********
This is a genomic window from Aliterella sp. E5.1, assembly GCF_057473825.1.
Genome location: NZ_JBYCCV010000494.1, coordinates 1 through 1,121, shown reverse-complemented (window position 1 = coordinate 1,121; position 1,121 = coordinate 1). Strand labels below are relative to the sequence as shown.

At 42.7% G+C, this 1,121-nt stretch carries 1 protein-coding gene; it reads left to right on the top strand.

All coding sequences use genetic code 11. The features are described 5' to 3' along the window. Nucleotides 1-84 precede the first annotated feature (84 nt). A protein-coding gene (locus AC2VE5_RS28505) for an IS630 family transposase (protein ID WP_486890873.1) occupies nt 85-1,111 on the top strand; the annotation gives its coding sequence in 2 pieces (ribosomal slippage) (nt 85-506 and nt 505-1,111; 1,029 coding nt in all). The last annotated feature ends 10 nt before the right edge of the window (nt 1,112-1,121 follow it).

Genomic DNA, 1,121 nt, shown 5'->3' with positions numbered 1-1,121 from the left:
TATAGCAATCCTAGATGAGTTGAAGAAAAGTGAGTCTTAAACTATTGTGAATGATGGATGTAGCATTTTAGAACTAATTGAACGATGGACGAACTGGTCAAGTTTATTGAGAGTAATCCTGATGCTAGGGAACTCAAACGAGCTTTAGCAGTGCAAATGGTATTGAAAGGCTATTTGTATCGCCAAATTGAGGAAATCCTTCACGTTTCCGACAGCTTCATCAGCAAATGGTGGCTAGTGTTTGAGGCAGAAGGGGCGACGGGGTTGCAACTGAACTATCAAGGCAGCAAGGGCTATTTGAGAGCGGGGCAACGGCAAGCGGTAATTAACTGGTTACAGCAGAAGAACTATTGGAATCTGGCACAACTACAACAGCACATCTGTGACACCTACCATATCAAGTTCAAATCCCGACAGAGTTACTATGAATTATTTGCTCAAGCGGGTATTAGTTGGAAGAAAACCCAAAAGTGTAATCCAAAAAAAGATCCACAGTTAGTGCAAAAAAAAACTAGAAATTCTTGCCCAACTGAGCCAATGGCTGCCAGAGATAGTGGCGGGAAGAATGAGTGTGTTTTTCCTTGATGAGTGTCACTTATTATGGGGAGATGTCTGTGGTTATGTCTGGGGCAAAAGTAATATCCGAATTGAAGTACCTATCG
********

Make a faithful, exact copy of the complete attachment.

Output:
This is a genomic window from Aliterella sp. E5.1, assembly GCF_057473825.1.
Genome location: NZ_JBYCCV010000494.1, coordinates 1 through 1,121, shown reverse-complemented (window position 1 = coordinate 1,121; position 1,121 = coordinate 1). Strand labels below are relative to the sequence as shown.

At 42.7% G+C, this 1,121-nt stretch carries 1 protein-coding gene; it reads left to right on the top strand.

All coding sequences use genetic code 11. The features are described 5' to 3' along the window. Nucleotides 1-84 precede the first annotated feature (84 nt). A protein-coding gene (locus AC2VE5_RS28505) for an IS630 family transposase (protein ID WP_486890873.1) occupies nt 85-1,111 on the top strand; the annotation gives its coding sequence in 2 pieces (ribosomal slippage) (nt 85-506 and nt 505-1,111; 1,029 coding nt in all). The last annotated feature ends 10 nt before the right edge of the window (nt 1,112-1,121 follow it).

Genomic DNA, 1,121 nt, shown 5'->3' with positions numbered 1-1,121 from the left:
TATAGCAATCCTAGATGAGTTGAAGAAAAGTGAGTCTTAAACTATTGTGAATGATGGATGTAGCATTTTAGAACTAATTGAACGATGGACGAACTGGTCAAGTTTATTGAGAGTAATCCTGATGCTAGGGAACTCAAACGAGCTTTAGCAGTGCAAATGGTATTGAAAGGCTATTTGTATCGCCAAATTGAGGAAATCCTTCACGTTTCCGACAGCTTCATCAGCAAATGGTGGCTAGTGTTTGAGGCAGAAGGGGCGACGGGGTTGCAACTGAACTATCAAGGCAGCAAGGGCTATTTGAGAGCGGGGCAACGGCAAGCGGTAATTAACTGGTTACAGCAGAAGAACTATTGGAATCTGGCACAACTACAACAGCACATCTGTGACACCTACCATATCAAGTTCAAATCCCGACAGAGTTACTATGAATTATTTGCTCAAGCGGGTATTAGTTGGAAGAAAACCCAAAAGTGTAATCCAAAAAAAGATCCACAGTTAGTGCAAAAAAAAACTAGAAATTCTTGCCCAACTGAGCCAATGGCTGCCAGAGATAGTGGCGGGAAGAATGAGTGTGTTTTTCCTTGATGAGTGTCACTTATTATGGGGAGATGTCTGTGGTTATGTCTGGGGCAAAAGTAATATCCGAATTGAAGTACCTATCG